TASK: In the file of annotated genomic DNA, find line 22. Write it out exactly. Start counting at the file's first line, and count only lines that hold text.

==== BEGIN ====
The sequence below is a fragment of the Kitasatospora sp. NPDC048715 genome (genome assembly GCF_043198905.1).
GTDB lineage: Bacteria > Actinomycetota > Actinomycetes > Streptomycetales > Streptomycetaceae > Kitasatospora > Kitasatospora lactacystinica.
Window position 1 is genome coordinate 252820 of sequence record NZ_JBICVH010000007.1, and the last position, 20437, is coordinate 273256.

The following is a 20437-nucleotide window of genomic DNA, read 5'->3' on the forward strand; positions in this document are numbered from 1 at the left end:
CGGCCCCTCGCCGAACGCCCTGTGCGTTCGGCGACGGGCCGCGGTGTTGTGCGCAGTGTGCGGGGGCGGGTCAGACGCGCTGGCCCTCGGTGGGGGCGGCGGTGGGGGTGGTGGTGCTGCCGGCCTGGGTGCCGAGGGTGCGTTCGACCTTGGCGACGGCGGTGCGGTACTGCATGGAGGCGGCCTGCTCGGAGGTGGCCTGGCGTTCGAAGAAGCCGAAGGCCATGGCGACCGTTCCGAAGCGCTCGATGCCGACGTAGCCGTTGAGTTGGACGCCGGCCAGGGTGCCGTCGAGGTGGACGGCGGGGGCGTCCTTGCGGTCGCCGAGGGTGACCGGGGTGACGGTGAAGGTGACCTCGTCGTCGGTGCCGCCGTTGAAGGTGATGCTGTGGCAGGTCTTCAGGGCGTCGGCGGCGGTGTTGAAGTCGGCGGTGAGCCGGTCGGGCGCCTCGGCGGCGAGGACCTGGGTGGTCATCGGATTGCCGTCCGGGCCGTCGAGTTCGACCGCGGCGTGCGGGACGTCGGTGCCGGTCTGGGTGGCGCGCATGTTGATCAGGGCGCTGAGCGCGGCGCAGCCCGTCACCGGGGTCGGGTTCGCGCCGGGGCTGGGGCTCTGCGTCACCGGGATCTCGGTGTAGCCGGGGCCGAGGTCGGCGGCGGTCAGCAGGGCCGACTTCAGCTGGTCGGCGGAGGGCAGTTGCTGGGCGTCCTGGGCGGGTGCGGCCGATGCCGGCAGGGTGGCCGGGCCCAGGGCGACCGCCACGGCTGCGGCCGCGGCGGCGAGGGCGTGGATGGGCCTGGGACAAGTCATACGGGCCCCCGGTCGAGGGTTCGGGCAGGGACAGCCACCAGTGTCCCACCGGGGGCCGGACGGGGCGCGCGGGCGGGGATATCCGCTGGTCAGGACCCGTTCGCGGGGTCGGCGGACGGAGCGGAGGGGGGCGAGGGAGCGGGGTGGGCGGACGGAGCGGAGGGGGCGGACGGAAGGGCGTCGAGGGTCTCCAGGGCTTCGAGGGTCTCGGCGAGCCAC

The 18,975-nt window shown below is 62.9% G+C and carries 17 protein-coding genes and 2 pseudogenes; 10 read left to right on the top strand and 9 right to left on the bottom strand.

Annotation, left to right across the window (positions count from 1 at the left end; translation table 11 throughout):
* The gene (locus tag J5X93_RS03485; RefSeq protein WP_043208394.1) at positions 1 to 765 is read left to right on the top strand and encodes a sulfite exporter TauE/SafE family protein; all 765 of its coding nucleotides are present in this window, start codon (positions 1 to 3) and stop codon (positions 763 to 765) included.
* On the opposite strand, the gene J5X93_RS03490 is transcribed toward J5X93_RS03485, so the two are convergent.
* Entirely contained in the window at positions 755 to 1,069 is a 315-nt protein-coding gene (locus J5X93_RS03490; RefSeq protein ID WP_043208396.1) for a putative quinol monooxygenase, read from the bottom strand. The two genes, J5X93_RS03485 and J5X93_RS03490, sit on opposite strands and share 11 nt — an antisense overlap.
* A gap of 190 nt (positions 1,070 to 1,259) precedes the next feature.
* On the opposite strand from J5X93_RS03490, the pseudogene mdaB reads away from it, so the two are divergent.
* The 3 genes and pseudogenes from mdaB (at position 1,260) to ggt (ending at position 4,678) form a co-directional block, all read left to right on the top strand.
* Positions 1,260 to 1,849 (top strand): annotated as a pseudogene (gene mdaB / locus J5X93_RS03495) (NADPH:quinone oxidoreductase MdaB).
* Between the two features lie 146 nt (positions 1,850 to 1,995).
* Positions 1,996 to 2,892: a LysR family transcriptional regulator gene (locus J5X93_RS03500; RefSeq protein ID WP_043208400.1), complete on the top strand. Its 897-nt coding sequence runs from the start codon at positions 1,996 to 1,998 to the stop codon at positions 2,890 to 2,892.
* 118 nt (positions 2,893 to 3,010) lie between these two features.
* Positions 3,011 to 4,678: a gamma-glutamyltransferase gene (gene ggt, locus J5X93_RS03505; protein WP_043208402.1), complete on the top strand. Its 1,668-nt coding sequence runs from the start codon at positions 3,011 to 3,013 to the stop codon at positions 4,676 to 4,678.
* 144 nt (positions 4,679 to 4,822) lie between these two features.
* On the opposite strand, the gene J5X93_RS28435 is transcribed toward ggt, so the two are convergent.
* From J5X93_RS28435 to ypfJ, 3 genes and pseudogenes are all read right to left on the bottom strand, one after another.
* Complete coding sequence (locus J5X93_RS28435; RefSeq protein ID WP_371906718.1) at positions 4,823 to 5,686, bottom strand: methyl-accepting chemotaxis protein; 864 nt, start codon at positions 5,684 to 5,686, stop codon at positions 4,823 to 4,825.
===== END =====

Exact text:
* Complete coding sequence (locus J5X93_RS28435; RefSeq protein ID WP_371906718.1) at positions 4,823 to 5,686, bottom strand: methyl-accepting chemotaxis protein; 864 nt, start codon at positions 5,684 to 5,686, stop codon at positions 4,823 to 4,825.